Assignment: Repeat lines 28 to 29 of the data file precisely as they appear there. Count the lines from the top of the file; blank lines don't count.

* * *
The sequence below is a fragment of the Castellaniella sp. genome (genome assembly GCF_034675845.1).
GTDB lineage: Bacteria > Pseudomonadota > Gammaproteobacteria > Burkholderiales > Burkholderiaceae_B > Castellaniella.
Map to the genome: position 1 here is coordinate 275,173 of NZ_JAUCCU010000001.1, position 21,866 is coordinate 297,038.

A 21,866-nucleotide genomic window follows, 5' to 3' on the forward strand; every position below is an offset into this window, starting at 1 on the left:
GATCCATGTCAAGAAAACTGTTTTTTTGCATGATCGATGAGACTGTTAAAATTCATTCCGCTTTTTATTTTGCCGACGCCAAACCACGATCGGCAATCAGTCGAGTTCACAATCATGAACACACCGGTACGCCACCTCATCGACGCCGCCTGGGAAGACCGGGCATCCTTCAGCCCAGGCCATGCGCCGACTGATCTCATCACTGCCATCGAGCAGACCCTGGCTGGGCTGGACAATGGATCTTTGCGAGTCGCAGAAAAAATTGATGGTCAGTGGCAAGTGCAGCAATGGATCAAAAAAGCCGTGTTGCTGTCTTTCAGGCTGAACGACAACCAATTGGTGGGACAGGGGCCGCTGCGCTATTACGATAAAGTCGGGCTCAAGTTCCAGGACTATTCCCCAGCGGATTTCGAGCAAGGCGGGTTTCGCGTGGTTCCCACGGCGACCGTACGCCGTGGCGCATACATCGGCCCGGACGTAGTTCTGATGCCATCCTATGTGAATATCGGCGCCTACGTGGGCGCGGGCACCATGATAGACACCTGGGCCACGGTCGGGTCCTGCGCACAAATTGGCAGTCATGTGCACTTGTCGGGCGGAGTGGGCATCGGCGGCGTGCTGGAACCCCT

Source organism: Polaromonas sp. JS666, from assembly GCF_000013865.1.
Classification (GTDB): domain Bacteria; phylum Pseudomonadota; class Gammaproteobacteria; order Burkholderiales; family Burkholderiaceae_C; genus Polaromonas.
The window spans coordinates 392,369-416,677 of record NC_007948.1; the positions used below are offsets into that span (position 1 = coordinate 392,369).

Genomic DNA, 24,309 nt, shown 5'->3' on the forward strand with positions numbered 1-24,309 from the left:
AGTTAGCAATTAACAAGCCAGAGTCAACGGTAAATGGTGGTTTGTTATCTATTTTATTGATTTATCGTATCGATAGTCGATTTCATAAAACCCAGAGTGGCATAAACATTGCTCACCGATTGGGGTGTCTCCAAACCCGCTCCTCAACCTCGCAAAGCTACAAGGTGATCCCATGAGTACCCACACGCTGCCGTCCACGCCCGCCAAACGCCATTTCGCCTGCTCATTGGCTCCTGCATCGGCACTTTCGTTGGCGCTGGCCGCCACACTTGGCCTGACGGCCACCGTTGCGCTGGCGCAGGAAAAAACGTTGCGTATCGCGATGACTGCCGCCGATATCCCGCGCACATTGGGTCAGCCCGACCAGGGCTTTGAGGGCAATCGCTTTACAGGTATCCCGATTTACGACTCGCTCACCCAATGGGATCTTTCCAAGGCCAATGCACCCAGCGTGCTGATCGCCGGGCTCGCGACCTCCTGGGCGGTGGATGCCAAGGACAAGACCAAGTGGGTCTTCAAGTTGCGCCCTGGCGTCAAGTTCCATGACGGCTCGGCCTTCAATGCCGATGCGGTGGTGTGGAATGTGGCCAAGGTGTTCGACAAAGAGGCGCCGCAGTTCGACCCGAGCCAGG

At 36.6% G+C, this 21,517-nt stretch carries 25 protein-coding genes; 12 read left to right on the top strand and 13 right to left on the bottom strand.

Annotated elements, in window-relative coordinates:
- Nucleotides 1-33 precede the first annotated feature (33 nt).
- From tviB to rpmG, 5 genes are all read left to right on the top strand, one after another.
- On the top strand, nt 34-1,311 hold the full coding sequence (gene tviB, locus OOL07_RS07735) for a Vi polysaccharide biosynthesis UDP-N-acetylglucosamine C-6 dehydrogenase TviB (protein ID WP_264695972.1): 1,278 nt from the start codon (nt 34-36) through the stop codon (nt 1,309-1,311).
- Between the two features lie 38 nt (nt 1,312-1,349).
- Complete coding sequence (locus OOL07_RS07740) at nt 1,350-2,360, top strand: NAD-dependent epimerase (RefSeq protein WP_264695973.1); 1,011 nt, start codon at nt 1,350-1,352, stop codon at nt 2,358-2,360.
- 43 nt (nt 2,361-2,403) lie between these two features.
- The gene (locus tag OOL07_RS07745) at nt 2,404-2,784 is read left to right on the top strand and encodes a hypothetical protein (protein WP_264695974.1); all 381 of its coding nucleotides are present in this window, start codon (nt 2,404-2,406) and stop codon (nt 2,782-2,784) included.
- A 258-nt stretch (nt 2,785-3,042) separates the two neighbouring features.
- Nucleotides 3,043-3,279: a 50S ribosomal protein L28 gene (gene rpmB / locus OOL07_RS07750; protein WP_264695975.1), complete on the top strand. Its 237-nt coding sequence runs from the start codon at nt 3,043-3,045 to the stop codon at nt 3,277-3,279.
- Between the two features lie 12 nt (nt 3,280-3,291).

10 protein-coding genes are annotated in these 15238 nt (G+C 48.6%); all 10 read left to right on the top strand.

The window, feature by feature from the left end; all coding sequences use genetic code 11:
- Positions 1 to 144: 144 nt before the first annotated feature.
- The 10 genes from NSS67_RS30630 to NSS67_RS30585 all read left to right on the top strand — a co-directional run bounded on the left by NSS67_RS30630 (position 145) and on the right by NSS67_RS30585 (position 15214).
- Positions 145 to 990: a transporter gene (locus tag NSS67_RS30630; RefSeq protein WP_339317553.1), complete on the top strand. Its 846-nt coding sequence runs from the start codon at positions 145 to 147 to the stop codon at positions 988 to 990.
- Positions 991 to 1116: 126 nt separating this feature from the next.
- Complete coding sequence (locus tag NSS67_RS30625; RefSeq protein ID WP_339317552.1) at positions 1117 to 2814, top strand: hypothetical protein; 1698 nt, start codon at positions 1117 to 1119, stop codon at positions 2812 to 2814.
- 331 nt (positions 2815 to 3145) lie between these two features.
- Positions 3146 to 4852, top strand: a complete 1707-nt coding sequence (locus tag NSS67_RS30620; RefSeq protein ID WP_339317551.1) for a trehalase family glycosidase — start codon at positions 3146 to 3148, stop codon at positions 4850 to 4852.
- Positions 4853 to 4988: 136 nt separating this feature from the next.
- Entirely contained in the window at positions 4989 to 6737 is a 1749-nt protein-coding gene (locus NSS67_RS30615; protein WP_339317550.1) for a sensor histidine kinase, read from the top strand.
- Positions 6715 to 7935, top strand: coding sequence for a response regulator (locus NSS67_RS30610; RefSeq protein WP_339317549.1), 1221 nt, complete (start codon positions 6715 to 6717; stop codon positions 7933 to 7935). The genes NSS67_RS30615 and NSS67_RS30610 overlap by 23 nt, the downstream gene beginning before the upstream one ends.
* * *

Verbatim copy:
- Positions 991 to 1116: 126 nt separating this feature from the next.
- Complete coding sequence (locus tag NSS67_RS30625; RefSeq protein ID WP_339317552.1) at positions 1117 to 2814, top strand: hypothetical protein; 1698 nt, start codon at positions 1117 to 1119, stop codon at positions 2812 to 2814.